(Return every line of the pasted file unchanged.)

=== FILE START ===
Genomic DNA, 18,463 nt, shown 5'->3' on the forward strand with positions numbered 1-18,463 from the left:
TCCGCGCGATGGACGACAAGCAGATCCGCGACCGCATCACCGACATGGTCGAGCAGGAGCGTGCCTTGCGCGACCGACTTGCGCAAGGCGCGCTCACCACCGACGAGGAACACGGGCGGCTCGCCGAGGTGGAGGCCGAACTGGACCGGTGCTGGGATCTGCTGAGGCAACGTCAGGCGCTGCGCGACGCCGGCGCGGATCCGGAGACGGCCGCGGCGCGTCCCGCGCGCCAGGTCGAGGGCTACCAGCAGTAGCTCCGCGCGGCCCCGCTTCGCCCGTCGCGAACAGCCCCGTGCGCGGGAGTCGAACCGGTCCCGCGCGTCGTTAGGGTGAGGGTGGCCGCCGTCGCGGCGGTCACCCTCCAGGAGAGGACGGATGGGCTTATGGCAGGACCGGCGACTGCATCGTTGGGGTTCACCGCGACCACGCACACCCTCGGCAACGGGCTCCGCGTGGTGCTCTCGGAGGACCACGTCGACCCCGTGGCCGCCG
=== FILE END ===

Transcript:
Genomic DNA, 18,463 nt, shown 5'->3' on the forward strand with positions numbered 1-18,463 from the left:
TCCGCGCGATGGACGACAAGCAGATCCGCGACCGCATCACCGACATGGTCGAGCAGGAGCGTGCCTTGCGCGACCGACTTGCGCAAGGCGCGCTCACCACCGACGAGGAACACGGGCGGCTCGCCGAGGTGGAGGCCGAACTGGACCGGTGCTGGGATCTGCTGAGGCAACGTCAGGCGCTGCGCGACGCCGGCGCGGATCCGGAGACGGCCGCGGCGCGTCCCGCGCGCCAGGTCGAGGGCTACCAGCAGTAGCTCCGCGCGGCCCCGCTTCGCCCGTCGCGAACAGCCCCGTGCGCGGGAGTCGAACCGGTCCCGCGCGTCGTTAGGGTGAGGGTGGCCGCCGTCGCGGCGGTCACCCTCCAGGAGAGGACGGATGGGCTTATGGCAGGACCGGCGACTGCATCGTTGGGGTTCACCGCGACCACGCACACCCTCGGCAACGGGCTCCGCGTGGTGCTCTCGGAGGACCACGTCGACCCCGTGGCCGCCG